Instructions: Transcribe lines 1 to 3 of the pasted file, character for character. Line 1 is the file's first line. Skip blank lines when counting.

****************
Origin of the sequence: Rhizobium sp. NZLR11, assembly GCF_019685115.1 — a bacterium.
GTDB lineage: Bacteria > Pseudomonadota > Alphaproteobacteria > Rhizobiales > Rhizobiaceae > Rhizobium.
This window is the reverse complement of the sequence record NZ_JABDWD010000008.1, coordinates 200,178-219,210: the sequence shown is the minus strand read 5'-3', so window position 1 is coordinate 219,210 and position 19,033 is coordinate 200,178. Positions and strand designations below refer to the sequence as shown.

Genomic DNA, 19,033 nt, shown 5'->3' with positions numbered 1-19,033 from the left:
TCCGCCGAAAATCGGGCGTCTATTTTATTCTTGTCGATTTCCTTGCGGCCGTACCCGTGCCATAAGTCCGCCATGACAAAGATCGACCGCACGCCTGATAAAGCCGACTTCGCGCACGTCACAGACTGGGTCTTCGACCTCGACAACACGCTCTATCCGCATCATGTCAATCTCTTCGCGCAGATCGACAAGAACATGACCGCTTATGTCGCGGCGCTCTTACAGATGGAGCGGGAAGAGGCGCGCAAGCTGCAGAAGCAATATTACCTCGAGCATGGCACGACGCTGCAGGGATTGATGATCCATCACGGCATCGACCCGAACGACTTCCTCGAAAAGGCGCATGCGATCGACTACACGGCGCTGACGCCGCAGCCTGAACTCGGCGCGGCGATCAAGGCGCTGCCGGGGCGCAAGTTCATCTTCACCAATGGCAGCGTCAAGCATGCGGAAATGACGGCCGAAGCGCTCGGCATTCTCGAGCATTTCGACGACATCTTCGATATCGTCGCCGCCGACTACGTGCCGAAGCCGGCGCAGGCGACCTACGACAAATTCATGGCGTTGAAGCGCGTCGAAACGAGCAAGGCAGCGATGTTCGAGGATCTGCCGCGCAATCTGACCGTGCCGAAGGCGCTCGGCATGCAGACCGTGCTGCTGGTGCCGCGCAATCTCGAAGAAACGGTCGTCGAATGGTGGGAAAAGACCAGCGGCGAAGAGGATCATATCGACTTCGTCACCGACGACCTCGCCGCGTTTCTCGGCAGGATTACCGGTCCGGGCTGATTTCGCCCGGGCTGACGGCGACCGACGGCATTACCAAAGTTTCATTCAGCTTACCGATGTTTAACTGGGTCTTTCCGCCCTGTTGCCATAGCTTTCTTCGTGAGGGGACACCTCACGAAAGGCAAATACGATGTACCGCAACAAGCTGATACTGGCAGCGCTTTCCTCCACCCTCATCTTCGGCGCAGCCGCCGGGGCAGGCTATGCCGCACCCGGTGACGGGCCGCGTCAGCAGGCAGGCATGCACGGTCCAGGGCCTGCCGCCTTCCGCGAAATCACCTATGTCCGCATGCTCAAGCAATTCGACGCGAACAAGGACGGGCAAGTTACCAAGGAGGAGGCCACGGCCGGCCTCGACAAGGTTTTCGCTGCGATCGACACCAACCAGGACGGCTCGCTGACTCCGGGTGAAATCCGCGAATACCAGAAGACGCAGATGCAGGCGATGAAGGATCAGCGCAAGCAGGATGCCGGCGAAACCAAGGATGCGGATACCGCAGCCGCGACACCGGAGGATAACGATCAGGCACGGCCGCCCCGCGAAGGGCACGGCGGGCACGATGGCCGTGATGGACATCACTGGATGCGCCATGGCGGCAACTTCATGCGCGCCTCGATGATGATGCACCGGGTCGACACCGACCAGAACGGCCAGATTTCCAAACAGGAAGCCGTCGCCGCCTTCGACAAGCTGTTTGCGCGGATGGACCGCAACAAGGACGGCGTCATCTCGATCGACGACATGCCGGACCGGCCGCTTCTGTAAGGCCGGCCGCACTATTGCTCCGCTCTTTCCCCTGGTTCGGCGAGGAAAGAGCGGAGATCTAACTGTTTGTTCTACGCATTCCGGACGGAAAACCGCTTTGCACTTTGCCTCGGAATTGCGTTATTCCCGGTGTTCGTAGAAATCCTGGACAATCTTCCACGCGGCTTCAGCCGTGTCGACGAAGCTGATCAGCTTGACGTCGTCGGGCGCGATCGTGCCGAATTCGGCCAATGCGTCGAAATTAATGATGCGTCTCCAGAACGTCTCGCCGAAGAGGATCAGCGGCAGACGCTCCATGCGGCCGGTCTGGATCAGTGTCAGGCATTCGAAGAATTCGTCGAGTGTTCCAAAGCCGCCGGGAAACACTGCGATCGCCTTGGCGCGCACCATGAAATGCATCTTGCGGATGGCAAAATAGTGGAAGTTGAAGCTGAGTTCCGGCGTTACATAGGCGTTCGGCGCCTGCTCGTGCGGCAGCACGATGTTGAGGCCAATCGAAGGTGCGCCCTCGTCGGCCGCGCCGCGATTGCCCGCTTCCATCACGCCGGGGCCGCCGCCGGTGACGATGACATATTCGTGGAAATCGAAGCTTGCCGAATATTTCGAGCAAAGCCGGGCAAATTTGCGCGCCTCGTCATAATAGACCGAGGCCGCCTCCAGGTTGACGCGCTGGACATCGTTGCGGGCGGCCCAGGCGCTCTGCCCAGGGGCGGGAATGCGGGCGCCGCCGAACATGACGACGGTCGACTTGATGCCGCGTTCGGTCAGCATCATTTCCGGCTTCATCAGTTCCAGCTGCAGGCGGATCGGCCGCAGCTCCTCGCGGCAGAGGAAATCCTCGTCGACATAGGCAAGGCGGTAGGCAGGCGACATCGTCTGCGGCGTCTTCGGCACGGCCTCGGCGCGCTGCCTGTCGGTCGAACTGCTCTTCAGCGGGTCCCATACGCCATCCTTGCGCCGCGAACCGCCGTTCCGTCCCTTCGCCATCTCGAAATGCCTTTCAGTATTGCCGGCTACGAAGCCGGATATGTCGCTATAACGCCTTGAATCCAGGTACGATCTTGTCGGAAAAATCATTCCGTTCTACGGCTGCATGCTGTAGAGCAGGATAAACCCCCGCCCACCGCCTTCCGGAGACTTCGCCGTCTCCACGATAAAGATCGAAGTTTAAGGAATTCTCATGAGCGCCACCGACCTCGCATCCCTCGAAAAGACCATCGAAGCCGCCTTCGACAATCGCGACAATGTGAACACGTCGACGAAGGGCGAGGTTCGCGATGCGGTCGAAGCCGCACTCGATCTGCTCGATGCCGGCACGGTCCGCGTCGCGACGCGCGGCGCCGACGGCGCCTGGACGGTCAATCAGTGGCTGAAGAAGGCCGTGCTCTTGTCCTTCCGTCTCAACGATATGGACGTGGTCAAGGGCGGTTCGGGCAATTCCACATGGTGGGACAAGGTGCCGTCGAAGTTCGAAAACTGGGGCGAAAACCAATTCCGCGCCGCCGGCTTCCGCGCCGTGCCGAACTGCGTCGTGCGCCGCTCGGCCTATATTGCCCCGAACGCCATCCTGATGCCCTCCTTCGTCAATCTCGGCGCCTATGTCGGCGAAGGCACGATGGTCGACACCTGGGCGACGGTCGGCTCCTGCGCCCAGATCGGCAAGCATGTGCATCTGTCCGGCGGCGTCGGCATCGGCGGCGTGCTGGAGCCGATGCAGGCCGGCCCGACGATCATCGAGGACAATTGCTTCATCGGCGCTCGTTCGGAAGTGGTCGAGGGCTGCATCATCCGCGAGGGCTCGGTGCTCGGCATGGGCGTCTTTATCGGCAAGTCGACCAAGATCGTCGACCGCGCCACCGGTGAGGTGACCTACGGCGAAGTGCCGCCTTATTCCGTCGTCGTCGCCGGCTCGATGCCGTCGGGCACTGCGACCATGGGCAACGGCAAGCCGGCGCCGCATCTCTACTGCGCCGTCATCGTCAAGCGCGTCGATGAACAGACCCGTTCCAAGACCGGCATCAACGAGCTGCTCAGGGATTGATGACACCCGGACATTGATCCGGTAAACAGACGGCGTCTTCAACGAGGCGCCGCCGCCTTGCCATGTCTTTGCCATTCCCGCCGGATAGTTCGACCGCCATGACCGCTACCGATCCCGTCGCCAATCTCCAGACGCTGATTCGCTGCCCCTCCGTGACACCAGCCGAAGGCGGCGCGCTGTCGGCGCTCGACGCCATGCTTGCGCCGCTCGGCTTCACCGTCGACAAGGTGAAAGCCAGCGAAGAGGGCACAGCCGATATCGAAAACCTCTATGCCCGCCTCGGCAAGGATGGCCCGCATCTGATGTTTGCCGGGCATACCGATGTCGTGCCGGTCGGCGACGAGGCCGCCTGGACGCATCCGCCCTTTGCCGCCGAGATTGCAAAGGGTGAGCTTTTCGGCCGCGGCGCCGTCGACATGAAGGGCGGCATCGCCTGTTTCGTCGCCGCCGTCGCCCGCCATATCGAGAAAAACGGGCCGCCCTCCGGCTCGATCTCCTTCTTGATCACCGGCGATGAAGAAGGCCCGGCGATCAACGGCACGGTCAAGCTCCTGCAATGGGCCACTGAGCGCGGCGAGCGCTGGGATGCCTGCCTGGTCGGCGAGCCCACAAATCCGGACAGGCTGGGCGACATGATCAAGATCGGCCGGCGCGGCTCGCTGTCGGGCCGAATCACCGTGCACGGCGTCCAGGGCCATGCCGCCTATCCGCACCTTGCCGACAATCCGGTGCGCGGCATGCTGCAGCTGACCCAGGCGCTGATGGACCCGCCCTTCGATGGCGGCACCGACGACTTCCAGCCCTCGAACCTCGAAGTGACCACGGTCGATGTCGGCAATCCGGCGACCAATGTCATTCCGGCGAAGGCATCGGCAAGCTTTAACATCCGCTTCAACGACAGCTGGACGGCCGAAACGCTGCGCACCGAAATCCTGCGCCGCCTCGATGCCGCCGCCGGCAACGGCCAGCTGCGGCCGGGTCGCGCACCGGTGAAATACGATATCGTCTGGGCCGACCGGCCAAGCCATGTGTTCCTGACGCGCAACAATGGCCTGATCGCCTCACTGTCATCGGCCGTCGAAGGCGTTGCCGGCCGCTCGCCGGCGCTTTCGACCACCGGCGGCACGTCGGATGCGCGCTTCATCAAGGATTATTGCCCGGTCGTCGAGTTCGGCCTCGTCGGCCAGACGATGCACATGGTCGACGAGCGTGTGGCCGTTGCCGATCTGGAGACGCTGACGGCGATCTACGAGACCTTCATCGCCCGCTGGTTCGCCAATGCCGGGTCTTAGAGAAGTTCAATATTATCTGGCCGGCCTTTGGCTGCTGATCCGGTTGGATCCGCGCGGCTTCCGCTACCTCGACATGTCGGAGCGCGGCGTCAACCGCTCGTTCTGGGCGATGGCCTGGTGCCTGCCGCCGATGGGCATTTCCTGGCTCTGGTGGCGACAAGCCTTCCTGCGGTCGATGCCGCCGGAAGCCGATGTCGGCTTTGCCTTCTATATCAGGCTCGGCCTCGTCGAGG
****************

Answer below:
Origin of the sequence: Rhizobium sp. NZLR11, assembly GCF_019685115.1 — a bacterium.
GTDB lineage: Bacteria > Pseudomonadota > Alphaproteobacteria > Rhizobiales > Rhizobiaceae > Rhizobium.
This window is the reverse complement of the sequence record NZ_JABDWD010000008.1, coordinates 200,178-219,210: the sequence shown is the minus strand read 5'-3', so window position 1 is coordinate 219,210 and position 19,033 is coordinate 200,178. Positions and strand designations below refer to the sequence as shown.